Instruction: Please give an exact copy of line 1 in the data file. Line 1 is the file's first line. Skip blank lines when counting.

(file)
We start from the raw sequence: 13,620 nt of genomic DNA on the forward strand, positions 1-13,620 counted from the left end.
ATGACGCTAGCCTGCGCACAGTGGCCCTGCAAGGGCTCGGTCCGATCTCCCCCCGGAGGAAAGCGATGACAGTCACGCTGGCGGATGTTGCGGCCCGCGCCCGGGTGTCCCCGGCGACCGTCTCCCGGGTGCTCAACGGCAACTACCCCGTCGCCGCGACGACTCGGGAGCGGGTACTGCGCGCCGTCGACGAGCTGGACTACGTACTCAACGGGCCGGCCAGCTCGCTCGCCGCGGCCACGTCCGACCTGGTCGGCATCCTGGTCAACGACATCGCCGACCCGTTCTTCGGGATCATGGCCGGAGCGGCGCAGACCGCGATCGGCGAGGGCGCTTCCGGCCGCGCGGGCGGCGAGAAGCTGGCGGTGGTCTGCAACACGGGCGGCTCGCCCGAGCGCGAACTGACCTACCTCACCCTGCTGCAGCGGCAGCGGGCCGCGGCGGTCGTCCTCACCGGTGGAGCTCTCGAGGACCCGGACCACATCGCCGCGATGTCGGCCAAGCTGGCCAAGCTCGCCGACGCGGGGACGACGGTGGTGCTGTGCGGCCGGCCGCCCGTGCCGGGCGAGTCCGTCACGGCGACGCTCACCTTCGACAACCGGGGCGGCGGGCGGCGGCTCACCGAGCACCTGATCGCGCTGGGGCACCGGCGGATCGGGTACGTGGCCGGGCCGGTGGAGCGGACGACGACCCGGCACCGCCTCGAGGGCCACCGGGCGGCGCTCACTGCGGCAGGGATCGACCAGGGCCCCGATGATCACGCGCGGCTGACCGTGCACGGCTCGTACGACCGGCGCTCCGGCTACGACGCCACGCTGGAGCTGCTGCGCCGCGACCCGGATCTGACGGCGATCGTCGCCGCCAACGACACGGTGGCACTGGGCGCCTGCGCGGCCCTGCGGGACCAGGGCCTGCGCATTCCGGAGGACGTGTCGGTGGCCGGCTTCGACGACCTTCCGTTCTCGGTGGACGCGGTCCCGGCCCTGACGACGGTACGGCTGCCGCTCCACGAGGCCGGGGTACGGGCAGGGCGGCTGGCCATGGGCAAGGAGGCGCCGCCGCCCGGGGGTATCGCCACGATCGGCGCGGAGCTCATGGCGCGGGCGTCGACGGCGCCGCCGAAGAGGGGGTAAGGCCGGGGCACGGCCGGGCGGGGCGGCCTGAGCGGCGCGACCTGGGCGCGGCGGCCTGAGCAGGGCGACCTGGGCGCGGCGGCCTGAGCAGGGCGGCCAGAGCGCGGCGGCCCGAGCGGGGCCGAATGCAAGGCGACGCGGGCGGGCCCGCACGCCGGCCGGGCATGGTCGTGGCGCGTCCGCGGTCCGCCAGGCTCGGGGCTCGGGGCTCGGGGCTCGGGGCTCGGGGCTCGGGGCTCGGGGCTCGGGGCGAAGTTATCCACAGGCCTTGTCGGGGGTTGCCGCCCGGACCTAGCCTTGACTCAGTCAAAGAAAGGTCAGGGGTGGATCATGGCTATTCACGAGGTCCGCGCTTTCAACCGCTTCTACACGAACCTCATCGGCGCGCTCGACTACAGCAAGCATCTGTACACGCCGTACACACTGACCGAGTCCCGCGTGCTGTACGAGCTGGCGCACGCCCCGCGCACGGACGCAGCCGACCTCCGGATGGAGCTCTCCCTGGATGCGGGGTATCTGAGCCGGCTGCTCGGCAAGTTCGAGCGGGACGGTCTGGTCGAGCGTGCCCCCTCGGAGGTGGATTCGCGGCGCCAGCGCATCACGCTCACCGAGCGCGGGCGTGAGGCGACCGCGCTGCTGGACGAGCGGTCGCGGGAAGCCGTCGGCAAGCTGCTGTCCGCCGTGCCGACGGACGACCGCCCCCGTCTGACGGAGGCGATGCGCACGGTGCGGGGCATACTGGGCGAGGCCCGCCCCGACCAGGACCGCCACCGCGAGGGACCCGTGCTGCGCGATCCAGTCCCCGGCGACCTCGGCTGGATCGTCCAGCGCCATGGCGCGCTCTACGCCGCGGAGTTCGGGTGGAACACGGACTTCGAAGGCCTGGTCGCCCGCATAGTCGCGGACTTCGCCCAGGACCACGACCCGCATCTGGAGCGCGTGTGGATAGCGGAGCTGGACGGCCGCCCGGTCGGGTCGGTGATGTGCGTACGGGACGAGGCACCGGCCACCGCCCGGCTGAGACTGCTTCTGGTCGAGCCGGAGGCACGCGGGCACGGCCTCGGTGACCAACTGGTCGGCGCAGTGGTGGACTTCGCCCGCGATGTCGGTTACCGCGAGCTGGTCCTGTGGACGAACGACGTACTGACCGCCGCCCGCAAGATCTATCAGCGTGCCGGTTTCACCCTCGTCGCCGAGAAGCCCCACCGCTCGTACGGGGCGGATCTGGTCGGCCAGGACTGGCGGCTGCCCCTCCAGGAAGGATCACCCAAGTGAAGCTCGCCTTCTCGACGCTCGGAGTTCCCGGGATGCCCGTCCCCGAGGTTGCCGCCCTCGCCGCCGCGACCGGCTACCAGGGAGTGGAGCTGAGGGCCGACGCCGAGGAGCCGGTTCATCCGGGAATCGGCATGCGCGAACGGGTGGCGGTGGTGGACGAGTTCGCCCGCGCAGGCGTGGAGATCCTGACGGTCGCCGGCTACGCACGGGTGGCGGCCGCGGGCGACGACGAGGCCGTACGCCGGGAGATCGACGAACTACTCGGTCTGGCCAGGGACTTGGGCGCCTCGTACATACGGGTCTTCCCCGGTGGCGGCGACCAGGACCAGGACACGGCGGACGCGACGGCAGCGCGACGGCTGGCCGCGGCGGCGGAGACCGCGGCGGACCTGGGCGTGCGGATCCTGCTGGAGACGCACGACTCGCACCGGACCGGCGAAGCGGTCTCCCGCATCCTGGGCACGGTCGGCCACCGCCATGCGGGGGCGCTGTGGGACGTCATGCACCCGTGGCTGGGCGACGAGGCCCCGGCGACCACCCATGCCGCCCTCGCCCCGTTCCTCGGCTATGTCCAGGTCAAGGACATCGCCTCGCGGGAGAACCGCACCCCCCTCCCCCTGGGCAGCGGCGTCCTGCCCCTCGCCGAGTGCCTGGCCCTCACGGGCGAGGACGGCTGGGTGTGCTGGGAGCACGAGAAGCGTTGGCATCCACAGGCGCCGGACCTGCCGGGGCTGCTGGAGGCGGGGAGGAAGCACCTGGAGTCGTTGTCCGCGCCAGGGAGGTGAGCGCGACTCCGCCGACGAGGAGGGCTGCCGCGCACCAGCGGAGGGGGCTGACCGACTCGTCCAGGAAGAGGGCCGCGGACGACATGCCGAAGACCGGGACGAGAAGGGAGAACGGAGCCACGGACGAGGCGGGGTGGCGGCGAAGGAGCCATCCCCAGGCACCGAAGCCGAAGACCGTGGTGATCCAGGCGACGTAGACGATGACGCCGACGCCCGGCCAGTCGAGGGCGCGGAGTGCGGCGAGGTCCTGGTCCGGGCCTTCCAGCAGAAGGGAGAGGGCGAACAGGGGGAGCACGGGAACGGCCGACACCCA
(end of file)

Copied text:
We start from the raw sequence: 13,620 nt of genomic DNA on the forward strand, positions 1-13,620 counted from the left end.